With the writing of this post, this little blog of mine has reached an important milestone. 100 posts. To celebrate, I thought it would be nice to take a trip down memory lane. What follows are my top ten favorites from the first 100. If you’ve been here from the beginning you might recognize a few of these as your favorites too. If you’re new here, you’ll find out a lot about this blog (and me) by checking these out. Here’s to the next 100!
Do your kids follow your directions? Listen attentively when you ask them to do something? Obey all the commands you give them? Mine either!
Sometimes I feel like I’m talking to myself when I give them an instruction. But there are a lot of strategies we can use to get our children to comply with our requests. Try implementing a handful of these tips consistently, and you’ll see an improvement in no time:
Look your child in the eye when you’re giving them a direction. Just like us, our kids sometimes are so engrossed with the computer, a book, a video game, or a television show that they might not listen to us fully when we interrupt them. Call your child’s name and make sure that you have their attention when you issue your command. One of the best ways to guarantee that is to make eye contact. And by the way, this works with husbands too!
Ask your child to repeat the instruction back to you. If you want to make sure that they heard what you said to them, ask them to repeat it. If you said, “Take out the trash” and they repeat back to you “Give me some cash” then you’ve not communicated your message too well now have you? Also, just the act of saying the direction out loud will help them remember it (rather than getting distracted and forgetting along the way).
Break your instructions down into simple one-step actions. Instead of saying “Clean your room,” try saying “Make your bed” or “Put your toys in your toy box.” You might end up having to issue more commands by breaking your instructions down in this way, but your child will be more successful in accomplishing the goals you put forth for them. [Read more...]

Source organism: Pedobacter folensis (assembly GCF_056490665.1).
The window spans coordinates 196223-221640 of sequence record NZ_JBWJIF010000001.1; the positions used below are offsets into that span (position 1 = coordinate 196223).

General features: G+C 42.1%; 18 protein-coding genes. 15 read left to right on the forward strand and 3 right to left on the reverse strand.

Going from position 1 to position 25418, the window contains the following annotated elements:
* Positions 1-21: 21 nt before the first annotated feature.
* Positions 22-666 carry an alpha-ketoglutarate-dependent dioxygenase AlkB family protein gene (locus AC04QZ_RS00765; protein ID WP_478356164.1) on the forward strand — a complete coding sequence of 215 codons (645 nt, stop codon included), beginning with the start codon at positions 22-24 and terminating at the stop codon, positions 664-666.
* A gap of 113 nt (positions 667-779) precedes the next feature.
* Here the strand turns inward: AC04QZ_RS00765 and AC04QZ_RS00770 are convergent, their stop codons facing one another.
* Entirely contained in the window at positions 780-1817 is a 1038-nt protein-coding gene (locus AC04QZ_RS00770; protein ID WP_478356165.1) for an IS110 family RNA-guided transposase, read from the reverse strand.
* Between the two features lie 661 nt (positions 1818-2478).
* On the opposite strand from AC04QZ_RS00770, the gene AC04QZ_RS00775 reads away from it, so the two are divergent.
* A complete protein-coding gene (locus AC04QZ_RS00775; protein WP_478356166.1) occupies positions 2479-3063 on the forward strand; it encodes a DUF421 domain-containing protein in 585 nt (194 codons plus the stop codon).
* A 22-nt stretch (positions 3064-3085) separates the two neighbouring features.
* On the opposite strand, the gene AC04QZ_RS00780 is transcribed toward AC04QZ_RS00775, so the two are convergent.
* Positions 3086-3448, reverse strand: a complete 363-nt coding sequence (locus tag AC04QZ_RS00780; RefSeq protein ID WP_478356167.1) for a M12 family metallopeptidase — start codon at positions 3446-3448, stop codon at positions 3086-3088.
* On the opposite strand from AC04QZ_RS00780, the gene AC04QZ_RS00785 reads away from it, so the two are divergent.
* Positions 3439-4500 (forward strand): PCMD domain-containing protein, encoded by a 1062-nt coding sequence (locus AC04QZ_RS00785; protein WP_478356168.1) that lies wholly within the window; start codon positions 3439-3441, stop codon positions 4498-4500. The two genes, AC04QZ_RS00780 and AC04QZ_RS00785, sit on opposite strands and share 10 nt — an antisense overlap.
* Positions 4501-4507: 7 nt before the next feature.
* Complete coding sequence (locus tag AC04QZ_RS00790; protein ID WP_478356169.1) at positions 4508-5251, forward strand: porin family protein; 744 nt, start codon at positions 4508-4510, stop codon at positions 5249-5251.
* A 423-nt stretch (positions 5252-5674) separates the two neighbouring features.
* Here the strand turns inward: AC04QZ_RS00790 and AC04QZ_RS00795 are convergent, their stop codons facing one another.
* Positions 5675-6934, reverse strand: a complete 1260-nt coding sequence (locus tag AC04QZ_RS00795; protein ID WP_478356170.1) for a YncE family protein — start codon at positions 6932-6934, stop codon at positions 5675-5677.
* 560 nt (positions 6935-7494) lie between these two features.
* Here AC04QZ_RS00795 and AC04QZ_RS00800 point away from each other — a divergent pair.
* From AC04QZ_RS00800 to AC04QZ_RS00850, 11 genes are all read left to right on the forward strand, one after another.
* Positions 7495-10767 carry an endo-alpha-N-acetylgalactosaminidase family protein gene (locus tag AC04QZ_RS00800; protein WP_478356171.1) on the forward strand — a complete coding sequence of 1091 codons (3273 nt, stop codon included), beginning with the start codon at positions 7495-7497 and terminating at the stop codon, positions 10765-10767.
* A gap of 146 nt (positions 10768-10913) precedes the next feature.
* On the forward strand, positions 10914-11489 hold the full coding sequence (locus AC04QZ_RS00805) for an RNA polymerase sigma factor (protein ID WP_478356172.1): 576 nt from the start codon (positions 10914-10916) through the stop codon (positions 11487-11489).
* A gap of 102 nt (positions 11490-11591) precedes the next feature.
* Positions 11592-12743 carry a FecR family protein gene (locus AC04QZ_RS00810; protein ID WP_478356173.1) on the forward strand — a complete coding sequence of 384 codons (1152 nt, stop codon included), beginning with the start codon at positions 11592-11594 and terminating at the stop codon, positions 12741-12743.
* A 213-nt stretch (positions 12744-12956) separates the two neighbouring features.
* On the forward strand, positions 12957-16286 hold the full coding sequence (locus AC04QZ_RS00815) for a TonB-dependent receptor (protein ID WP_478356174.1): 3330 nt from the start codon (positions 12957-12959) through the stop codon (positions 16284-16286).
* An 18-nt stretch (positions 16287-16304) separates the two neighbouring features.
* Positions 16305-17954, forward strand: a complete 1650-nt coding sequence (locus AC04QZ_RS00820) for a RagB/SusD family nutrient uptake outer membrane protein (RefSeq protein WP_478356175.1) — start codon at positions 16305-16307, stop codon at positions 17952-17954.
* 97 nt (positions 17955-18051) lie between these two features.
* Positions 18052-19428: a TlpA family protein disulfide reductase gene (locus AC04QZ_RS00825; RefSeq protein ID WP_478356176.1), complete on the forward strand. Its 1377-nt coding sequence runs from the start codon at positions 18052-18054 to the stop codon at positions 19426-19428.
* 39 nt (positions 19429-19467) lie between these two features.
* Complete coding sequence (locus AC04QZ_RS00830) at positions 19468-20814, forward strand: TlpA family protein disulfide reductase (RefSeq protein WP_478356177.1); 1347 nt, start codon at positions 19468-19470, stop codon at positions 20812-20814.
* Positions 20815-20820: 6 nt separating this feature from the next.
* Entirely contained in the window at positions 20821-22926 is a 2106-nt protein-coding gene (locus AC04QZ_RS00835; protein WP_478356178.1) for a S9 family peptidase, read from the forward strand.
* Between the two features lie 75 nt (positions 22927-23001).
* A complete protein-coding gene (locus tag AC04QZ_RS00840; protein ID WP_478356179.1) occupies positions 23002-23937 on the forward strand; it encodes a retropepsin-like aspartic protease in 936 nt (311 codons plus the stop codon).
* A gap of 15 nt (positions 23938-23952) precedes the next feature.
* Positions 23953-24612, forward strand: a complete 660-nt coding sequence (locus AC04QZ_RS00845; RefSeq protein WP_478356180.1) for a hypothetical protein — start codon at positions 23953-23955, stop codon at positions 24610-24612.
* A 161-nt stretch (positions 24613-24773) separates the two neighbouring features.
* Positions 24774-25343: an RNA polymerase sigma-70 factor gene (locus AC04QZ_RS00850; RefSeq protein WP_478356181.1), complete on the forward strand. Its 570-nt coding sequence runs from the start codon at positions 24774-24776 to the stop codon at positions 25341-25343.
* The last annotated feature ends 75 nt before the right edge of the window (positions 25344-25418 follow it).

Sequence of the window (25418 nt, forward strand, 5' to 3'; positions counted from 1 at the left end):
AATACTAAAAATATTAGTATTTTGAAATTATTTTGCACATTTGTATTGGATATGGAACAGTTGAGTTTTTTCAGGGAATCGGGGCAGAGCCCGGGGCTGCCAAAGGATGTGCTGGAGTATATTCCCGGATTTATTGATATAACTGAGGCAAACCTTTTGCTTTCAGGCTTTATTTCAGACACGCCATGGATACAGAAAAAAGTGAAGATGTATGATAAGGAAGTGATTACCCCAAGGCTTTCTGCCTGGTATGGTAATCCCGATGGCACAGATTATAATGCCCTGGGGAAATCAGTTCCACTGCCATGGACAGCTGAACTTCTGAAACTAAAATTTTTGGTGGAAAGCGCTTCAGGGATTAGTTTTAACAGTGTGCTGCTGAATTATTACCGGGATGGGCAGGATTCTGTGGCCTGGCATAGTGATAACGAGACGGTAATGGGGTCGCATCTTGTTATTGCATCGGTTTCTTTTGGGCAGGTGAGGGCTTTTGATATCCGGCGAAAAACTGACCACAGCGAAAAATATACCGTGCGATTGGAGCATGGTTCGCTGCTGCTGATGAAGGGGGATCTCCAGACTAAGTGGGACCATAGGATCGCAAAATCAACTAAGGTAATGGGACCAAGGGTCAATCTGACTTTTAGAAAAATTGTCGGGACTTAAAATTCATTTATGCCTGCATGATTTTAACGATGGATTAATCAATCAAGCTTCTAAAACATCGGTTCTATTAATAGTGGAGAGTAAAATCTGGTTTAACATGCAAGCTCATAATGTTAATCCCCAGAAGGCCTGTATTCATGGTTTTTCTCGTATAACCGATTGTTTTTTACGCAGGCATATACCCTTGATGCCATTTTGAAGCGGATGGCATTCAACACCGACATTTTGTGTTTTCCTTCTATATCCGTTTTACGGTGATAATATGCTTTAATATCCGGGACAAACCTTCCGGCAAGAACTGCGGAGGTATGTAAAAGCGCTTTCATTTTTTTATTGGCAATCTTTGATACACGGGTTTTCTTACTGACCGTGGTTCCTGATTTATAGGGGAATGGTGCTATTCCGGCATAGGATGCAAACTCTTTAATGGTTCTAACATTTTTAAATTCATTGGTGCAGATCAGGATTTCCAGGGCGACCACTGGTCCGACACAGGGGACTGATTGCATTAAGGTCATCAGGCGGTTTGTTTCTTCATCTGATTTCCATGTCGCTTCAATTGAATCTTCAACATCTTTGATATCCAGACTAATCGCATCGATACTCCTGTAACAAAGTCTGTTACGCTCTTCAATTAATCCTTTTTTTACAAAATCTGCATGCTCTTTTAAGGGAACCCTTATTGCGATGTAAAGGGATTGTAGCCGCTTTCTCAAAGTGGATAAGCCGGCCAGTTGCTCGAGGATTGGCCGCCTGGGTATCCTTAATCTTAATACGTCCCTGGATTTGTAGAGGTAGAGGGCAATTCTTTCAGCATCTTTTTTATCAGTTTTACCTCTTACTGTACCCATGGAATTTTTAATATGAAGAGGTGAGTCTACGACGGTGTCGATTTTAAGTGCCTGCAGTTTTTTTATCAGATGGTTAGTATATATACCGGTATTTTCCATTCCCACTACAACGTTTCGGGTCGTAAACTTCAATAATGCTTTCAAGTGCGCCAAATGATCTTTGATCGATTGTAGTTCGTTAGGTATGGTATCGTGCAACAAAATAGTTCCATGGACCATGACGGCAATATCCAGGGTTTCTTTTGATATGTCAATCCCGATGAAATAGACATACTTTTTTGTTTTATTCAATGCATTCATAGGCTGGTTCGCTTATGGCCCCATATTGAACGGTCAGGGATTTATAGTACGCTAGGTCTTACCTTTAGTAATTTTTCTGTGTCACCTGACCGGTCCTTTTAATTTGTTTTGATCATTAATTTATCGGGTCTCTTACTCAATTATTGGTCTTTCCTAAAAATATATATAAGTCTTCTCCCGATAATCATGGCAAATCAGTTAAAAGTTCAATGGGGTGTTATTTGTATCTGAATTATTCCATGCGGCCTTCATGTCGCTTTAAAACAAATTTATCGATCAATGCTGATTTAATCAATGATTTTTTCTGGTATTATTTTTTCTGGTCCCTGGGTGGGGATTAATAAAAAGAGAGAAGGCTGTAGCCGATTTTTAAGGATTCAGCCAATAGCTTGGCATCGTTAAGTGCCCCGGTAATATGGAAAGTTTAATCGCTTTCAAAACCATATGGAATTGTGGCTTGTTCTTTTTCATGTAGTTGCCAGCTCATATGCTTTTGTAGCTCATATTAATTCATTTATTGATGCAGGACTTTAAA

These days it seems almost impossible to gather our family around the kitchen table for dinner. Between soccer practice, dance, work, and the rest that life throws at us, I’ll be the first to admit that dinner is often at the bottom of a very long to-do list at our house.
Despite that, our family makes an effort to eat together at least a few nights a week. The food may not always be homemade or perfect, but it’s the quality time that we share around the table that makes it all worthwhile.
Studies have found lots of compelling reasons why we should all make the family dinner hour a priority. Children of families who eat dinner together regularly are less likely to have problems with drugs and alcohol as teens. They are more likely to get better grades. They have improved scores in language and literacy. Even when the families themselves are “dysfunctional,” regular family meals with quality conversation and dialogue corresponds to positive outcomes in many important areas.
At my house, here’s how we try to make family dinners a success:
- All of us need to be there. That’s not always possible of course, but when we can, we try to all make it a priority to sit down and eat together.
- Everyone eats the same meal. I have a picky eater. I won’t name any names, but he knows who he is. He’s 14 and has food likes (and dislikes) that continue to astound me. But at dinner, everyone gets the same meal. This mom is not a short order cook. I did that for too many years and it didn’t help a thing. If they’re hungry, then they’ll eat what’s in front of them. There is no danger of any of my kids starving anytime soon, so don’t worry! [Read more...]